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process improvement

Agile and DevOps Venn diagram The Relationship between Agile and DevOps

Many are touting DevOps as something new and different—just like agile before it. DevOps fixes an age-old conflict between software development and operational teams, but it’s not new. In fact, the DevOps philosophy is ingrained within the Agile Manifesto. So why is DevOps viewed as something different from agile?

Jeffery Payne's picture
Jeffery Payne
Tools Balancing Process and Tools

The limits of a tool may lead us to realize that we are not working as effectively as we can, and often, changing a tool is part of the solution. But there are good and bad ways to select a tool and how you use it. In particular there are risks when you focus first on tools before considering the problem.

Steve Berczuk's picture
Steve Berczuk
Hands breaking free of restraints Breaking the Cycle of Bad Scrum

When practiced well, Scrum can empower people, teams, and organizations to solve complex problems and deliver value to their customers. But bad Scrum does the opposite. If team members or leaders don't embrace Scrum values, it can be oppressive and create tension. Here's how you can prevent bad Scrum from taking hold.

Ryan Ripley's picture
Ryan Ripley
Conveyor belt delivering boxes Why Frequently Delivering Working Software Is Crucial to Agile

While completing documentation is often an indication that some progress has been made, until software has been implemented, tested, and approved by a customer, the amount of progress cannot be measured. Here are some common reasons agile teams fail to frequently deliver working software—and how to avoid them.

Jeffery Payne's picture
Jeffery Payne
Better Software Fall 2017 issue cover What’s in the Fall 2017 Issue of Better Software Magazine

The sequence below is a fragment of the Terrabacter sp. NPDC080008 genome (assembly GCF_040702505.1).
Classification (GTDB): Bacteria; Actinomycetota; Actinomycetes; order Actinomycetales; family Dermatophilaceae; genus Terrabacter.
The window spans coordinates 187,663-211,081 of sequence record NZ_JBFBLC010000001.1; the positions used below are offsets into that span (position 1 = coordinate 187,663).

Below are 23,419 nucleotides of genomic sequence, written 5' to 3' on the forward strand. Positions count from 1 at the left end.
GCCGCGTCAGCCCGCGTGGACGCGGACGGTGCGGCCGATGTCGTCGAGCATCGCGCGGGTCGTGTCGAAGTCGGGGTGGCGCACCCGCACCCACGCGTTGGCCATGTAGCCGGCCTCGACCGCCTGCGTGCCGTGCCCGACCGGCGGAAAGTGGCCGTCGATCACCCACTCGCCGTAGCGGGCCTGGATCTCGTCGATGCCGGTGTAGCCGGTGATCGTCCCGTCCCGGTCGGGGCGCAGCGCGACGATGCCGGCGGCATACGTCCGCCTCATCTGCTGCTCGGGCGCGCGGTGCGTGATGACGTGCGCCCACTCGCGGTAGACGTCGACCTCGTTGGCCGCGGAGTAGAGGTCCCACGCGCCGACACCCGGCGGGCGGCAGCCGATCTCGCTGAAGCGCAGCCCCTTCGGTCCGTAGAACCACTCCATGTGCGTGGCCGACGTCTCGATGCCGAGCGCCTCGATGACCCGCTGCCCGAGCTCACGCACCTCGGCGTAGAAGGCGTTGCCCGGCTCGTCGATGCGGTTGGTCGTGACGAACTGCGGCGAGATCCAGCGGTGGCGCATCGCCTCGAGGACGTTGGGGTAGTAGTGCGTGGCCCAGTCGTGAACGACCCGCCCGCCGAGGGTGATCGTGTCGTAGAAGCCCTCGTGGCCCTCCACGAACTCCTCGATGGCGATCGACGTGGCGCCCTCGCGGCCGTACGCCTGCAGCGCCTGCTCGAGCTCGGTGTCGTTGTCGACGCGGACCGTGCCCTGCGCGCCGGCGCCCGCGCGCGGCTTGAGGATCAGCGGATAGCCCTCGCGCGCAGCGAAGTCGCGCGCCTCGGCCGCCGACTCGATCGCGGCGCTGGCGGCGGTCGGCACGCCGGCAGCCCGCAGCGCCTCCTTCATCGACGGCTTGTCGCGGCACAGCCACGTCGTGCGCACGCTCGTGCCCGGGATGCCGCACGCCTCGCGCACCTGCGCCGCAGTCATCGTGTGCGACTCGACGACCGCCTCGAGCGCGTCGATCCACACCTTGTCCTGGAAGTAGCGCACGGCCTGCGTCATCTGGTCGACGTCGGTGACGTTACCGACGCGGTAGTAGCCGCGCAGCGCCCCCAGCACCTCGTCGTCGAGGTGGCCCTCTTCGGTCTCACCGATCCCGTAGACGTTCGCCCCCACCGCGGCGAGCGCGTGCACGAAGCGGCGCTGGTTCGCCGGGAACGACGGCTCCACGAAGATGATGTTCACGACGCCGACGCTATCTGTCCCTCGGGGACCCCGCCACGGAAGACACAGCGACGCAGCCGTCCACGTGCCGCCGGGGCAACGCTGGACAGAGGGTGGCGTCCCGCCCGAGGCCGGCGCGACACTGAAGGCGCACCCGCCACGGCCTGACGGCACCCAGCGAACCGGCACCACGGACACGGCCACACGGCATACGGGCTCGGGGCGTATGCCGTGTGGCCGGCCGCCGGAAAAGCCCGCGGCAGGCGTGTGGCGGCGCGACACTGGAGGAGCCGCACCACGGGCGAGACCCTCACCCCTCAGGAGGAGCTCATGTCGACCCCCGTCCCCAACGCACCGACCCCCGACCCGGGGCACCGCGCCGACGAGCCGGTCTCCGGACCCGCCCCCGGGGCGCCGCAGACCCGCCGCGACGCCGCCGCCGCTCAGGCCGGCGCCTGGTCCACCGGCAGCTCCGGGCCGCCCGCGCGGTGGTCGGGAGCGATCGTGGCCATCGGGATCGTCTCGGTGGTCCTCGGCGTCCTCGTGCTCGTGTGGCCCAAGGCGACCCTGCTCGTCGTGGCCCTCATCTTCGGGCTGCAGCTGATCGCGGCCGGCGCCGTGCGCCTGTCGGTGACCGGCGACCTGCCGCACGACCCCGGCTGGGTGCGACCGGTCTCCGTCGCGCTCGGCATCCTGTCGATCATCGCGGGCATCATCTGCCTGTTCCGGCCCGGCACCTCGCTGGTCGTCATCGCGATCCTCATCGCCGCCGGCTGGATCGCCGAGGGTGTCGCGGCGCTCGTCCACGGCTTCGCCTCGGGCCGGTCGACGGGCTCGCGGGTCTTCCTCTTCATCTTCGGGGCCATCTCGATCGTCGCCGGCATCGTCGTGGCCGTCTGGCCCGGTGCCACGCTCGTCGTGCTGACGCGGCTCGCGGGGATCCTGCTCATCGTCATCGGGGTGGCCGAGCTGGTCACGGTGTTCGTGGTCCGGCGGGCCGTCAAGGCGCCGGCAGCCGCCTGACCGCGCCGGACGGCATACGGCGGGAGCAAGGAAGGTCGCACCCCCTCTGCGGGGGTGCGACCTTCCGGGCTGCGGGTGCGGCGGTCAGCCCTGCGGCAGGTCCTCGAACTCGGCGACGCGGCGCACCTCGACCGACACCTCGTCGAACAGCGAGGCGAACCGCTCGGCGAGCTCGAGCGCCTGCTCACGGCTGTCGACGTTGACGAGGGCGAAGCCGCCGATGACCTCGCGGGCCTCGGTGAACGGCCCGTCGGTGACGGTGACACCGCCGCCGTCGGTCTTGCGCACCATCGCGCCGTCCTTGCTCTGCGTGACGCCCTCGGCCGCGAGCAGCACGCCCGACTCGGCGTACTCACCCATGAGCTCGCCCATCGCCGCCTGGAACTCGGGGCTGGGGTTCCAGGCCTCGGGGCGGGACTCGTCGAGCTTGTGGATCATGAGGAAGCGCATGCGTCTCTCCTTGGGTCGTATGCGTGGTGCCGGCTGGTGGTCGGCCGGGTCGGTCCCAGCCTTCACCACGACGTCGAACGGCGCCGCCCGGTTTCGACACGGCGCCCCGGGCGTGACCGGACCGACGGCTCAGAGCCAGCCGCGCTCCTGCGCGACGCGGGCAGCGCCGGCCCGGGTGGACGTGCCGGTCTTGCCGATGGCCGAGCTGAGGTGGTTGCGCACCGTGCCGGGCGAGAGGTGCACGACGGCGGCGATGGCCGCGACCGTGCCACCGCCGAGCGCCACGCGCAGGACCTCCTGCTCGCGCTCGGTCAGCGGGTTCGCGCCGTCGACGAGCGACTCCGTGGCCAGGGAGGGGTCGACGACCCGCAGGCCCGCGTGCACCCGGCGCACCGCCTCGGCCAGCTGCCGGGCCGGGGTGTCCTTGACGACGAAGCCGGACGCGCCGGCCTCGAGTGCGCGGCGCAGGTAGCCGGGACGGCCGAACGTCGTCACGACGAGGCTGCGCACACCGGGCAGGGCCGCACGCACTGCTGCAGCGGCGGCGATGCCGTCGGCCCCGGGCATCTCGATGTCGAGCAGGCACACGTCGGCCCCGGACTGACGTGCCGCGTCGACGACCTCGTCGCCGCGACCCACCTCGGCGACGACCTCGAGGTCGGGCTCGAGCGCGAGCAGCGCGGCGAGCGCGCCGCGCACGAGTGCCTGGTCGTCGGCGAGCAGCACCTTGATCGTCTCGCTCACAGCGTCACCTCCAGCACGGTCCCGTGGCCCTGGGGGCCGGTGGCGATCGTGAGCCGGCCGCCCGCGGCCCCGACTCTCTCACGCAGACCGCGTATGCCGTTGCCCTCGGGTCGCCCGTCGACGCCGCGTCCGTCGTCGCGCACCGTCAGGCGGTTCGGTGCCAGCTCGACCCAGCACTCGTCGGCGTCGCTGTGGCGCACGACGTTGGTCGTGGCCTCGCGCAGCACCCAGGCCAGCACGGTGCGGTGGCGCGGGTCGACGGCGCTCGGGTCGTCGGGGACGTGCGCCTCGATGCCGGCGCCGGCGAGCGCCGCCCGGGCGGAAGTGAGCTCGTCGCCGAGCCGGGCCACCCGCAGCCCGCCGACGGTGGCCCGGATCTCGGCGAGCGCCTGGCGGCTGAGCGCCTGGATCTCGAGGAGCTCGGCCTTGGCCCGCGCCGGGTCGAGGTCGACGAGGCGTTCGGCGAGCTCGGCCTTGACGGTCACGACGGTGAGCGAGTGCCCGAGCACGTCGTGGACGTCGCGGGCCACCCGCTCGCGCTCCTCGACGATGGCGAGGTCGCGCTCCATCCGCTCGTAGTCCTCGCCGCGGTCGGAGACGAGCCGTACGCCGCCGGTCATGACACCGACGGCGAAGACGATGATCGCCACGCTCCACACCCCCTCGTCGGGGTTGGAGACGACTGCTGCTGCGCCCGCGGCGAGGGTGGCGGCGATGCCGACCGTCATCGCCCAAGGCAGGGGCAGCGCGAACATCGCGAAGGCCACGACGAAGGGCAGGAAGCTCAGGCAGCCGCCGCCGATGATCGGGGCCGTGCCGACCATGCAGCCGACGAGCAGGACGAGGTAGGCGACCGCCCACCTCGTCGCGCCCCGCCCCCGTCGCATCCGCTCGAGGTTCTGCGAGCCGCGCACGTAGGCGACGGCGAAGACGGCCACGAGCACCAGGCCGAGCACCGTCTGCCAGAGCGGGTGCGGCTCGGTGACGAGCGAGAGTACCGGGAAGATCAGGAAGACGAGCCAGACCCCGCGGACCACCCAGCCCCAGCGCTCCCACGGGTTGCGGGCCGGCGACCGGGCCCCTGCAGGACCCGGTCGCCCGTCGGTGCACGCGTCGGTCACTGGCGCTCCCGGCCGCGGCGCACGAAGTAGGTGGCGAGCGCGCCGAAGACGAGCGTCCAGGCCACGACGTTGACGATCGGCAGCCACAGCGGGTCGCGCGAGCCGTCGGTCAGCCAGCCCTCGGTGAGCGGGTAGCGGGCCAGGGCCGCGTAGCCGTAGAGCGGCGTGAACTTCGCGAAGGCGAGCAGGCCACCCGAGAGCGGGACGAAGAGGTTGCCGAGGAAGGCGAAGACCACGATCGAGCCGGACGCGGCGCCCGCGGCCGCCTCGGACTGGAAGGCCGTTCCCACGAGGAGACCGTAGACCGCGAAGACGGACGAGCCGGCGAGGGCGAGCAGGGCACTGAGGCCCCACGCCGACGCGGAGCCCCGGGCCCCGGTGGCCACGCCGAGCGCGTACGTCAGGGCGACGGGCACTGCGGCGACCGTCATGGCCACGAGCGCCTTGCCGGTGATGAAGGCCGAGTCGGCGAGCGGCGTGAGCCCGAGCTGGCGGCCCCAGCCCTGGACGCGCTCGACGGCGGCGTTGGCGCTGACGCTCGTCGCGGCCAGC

Better Software magazine editor Ken Whitaker highlights content from the latest issue, including articles on bridging the divide between agile and waterfall, scaling agile through empowered teams, DevOps and IoT, and continuous development.

Ken Whitaker's picture
Ken Whitaker
User stories Use Continuous Backlog Grooming to Refine Agile Requirements

Continuous backlog grooming means systematically refining your user stories: breaking up larger stories, obtaining detailed requirements, writing the requirements in terms of acceptance criteria and acceptance tests, and sharing and refining these details with the team. Acceptance test-driven development can help.

Susan Brockley's picture
Susan Brockley
Daily scrum standup meeting 4 Ways to Restore Purpose to Your Daily Scrum

The daily scrum was created to help the Scrum team meet its sprint goal. Unfortunately, answering the three daily questions can turn a synchronization and planning meeting into a status report. Here are four ways to make sure your team members are collaborating about their work and are ready to tackle the next day.

Ryan Ripley's picture
Ryan Ripley
People working in an office Designing an Office to Nurture Innovative Agile Development Teams

Agile software development is a collaborative activity in many ways, but it also requires quiet time. While open office spaces foster communication and collaboration, it's still important for a workspace to have areas where people can buckle down and work. What is the best office configuration to nurture innovation?

Steve Berczuk's picture
Steve Berczuk